PET/CT is most often used in oncology for the detection and treatment of cancer, but also can be useful in diagnosing conditions in the brain and heart as well.
- Oncology: PET/CT studies of the entire body are used to evaluate malignant tumors. PET/CT has been used to evaluate a variety of cancers with an 85% to 95% degree of accuracy. The most common oncology applications include lung cancer, lymphoma, colorectal cancer, breast cancer, head and neck tumors, melanoma, and bone and soft tissue sarcoma. Once a tumor has been located, PET/CT is able to distinguish whether it is benign or malignant. Additionally, once a patient has undergone chemotherapy, radiation, or surgery, PET/CT can assess how effective the treatment has been.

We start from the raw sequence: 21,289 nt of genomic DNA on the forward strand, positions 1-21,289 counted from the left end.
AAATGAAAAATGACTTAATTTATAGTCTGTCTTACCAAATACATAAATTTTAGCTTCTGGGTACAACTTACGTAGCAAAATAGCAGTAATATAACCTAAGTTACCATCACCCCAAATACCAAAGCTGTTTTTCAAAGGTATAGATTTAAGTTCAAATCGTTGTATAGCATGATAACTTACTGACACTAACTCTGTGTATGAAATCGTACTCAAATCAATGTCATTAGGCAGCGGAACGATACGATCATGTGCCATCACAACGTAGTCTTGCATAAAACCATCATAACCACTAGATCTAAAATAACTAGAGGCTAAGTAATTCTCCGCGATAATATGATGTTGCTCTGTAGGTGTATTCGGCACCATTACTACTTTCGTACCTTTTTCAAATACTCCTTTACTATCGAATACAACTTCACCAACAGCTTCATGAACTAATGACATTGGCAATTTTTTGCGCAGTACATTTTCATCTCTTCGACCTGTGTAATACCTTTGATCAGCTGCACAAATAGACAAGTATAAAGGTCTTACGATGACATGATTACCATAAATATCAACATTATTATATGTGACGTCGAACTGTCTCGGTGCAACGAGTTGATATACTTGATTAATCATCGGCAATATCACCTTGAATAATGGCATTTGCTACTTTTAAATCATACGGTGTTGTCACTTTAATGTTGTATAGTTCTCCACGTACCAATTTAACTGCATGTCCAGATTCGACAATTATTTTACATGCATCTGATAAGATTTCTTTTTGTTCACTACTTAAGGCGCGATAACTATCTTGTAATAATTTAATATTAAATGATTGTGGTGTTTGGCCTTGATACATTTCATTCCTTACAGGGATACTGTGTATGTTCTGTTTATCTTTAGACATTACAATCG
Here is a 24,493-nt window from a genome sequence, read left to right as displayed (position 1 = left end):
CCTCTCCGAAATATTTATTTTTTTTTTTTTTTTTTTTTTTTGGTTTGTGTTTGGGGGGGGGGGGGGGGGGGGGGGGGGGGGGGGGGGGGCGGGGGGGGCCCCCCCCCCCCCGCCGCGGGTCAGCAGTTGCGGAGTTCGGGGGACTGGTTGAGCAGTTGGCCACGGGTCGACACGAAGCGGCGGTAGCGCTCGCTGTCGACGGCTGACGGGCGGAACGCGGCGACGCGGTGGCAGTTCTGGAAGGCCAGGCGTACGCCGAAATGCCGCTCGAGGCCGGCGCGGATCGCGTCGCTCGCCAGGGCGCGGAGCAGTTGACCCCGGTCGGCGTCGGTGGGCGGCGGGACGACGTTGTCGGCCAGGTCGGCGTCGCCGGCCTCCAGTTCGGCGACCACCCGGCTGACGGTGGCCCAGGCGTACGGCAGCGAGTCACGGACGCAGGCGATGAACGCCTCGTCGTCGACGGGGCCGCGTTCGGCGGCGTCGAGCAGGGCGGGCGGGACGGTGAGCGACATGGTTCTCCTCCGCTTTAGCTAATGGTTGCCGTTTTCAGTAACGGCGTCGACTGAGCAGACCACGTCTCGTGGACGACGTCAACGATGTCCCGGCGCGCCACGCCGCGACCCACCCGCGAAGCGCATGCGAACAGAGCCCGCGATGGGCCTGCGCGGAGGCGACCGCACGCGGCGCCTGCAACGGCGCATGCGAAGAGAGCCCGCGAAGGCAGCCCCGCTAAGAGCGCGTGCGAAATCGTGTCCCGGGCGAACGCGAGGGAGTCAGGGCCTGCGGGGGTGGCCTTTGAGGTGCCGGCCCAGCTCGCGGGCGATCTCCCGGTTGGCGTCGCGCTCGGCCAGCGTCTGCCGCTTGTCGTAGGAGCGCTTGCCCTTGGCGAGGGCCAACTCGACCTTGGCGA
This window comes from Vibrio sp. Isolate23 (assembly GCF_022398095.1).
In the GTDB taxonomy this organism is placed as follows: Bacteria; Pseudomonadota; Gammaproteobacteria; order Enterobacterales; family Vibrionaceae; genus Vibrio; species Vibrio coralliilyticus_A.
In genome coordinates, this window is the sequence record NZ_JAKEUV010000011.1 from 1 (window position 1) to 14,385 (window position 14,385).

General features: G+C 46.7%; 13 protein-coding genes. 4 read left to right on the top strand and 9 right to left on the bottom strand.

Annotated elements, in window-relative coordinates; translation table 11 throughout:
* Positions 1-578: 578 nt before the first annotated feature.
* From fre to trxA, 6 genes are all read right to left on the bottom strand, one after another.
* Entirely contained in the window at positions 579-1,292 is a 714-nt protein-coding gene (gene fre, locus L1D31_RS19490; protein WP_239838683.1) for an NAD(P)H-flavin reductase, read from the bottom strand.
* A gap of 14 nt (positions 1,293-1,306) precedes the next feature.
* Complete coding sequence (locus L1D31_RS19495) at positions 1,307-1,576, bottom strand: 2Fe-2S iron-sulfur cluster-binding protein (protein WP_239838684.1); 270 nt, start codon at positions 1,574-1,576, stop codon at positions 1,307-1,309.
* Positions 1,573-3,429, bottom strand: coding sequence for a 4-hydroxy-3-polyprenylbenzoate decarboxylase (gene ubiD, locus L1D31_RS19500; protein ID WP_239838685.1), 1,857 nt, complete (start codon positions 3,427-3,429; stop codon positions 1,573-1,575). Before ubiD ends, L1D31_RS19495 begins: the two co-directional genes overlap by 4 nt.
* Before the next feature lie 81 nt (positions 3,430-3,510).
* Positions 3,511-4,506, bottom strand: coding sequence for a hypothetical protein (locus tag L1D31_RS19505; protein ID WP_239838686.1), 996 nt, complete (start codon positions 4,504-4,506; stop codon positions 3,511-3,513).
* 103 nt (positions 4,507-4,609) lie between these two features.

- Neurology: The most frequently performed PET study of the brain is a study of glucose metabolism. PET/CT imaging can also be used to detect abnormalities in the brain, making it easier to diagnose neurological disorders such as Alzheimer’s disease or dementia.
- Cardiology: PET can help determine whether it is clinically necessary to perform diagnostic and therapeutic procedures such as angiography, angioplasty, bypass surgery, and cardiac transplantation. For cardiology applications, PET/CT scanning is the most accurate noninvasive test to determine the presence of coronary artery disease or the viability of the muscle.